America's Bridges

''Stubborn Bridge,'' reads the headline in the newsletter of the Society of Industrial Archeologists (SIA). The subject: a mighty midget of a bridge at Bellows Falls, Vt., which shrugged off four blasts of dynamite before cutting torches brought it down last summer.

Another SIA headline shouts: ''Bridge Rescue a Popular Cause in Ashtabula, O.'' The tale told how an Ohio city councilman's plea to save the ''Mystic type of Brown bascule bridge'' helped him to win an election.

Bridges have long had their admirers. Just look at the five-year effort begun in 1978 to inventory the nation's historic bridges; the Preservation Bridge Forum sponsored by the National Academy of Sciences; and even the rather lackluster annual awards by the steel-and-concrete people.

Recently, however, news stories decrying the state of the nation's bridges haven't helped the structures' public image. The collapse three weeks ago of a Connecticut Turnpike bridge in Greenwich underscored such concerns. But appreciation of the artistry in bridge building - the symbiosis between form and function - remains on firm ground. The notion that a bridge is more than the shortest distance between two sides of an obstacle has energetic allies.

Some of them focus on ''bridge aesthetics'' - exemplified in the centennial of the Brooklyn Bridge. Lewis Mumford's ode to that famous span strikes the keynote: ''In this structure the architecture of the past, massive and protective, meets the architecture of the future, light, aerial, open to sunlight, an architecture of voids rather than solids.'' Others pay attention to the ''bridge anthropomorphics'' of those who assign human characteristics to the structures. That ''structurally unsound'' bridge in Bellows Falls was applauded for its plucky endurance.

Safety, certainly, has to take precedence over architectural nobility. But some bridge partisans worry that superficial attention to safety may threaten this majestic, and often ethereal, form of industrial art. Their concern: Will a fleet of look-alike spans, kin to the endlessly similar superhighways they serve, create a boring 55-mile-an-hour landscape?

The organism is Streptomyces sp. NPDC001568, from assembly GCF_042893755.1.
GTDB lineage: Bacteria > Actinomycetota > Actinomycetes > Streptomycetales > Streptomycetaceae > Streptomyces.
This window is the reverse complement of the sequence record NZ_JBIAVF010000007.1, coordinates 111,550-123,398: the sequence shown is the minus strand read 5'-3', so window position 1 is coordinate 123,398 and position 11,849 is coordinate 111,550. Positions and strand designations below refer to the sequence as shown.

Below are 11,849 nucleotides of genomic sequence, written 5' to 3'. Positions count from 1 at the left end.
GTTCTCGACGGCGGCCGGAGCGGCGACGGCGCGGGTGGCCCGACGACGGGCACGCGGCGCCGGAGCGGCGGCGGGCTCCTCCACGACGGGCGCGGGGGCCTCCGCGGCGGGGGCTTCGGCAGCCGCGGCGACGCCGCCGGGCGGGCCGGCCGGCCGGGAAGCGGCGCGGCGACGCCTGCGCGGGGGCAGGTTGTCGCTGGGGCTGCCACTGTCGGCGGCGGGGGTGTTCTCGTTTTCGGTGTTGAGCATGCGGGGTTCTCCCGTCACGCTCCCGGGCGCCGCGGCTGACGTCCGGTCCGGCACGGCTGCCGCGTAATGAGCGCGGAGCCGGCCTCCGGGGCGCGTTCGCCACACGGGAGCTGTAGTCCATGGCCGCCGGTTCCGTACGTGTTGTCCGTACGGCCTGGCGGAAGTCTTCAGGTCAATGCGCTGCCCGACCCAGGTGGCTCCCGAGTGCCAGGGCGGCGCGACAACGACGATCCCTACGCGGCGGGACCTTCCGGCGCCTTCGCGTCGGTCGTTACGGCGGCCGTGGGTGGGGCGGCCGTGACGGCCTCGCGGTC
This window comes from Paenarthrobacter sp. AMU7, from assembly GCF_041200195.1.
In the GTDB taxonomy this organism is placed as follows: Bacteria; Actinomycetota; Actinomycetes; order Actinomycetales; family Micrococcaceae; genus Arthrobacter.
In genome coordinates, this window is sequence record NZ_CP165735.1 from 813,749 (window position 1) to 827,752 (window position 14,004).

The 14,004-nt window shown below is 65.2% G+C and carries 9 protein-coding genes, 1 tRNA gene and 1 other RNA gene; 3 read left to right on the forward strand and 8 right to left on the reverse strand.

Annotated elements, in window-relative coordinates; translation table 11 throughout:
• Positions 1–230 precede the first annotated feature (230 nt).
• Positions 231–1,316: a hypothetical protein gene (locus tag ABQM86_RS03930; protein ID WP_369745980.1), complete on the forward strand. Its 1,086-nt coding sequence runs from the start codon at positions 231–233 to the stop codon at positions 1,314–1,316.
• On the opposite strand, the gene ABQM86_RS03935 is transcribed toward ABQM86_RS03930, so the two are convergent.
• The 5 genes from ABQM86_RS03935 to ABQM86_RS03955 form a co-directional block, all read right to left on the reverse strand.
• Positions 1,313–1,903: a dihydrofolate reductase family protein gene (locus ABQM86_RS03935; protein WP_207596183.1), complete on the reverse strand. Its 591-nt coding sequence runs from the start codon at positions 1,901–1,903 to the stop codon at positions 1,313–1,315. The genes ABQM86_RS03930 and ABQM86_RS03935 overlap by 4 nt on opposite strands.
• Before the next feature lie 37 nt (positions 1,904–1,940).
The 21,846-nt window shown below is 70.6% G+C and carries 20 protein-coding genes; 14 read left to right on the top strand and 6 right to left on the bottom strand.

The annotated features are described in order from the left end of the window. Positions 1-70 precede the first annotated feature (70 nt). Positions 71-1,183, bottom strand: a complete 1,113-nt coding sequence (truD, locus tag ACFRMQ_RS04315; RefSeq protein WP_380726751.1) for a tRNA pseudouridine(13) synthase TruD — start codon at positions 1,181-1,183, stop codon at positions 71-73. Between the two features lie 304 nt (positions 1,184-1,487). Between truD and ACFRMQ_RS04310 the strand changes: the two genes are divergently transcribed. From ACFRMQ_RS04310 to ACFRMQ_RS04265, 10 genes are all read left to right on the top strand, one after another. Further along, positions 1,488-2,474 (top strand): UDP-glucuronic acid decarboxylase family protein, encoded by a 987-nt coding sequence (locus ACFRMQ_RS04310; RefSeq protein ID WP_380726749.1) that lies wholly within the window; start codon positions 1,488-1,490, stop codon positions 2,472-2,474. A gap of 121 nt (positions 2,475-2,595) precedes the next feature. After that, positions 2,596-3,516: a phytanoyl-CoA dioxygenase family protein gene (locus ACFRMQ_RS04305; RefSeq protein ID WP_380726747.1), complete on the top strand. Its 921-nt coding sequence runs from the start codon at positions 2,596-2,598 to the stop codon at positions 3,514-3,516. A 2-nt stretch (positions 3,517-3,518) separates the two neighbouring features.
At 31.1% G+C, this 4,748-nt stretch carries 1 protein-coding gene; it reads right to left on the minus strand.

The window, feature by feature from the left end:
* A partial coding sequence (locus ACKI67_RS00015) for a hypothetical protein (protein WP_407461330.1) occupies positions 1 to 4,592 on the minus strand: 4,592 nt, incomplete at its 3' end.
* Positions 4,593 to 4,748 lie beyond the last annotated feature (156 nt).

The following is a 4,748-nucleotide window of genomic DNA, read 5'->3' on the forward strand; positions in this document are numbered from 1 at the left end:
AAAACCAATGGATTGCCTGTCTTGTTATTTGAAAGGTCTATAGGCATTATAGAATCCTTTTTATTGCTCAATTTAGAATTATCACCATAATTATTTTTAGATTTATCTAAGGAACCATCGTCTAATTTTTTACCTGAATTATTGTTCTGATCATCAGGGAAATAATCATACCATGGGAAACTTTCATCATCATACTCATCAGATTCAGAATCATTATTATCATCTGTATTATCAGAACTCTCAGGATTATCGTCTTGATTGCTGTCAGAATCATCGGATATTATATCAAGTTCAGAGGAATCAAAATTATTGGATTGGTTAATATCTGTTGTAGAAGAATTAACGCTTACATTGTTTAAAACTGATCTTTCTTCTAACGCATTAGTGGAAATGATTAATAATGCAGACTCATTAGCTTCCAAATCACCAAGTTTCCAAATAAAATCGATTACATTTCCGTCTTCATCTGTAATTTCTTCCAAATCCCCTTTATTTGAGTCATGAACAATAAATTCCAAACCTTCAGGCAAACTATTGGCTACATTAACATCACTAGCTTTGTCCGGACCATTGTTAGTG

The problem arises, say observers, because the Federal Highway Administration (FHwA) pays for 80 percent of new construction, but nothing for maintenance of old structures. The financial incentive, therefore, is to demolish, not rehabilitate - or, as preservationists say, recycle.

Nicholas Westbrook, curator of exhibitors at the Minneapolis Historic Society , calls it a ''conflict between the laudable desire to restore the nation's deteriorating infrastructure and the equal social good of preserving our built environment.''

Mr. Westbrook mourns the recent loss of his city's High Bridge. He is now trying to save the Broadway Bridge, a splendid 1887 wrought-iron structure paired with an equally handsome 1895 granary.

''Bookkeeping chicanery'' is the way Westbrook describes the public financing process by which older bridges across the nation give place to new ones costing four times more. He feels that ''free'' federal money invites greater expenditure. Thirty years ago, by contrast, tight budgets encouraged imaginative repair of the Minneapolis Broadway Bridge.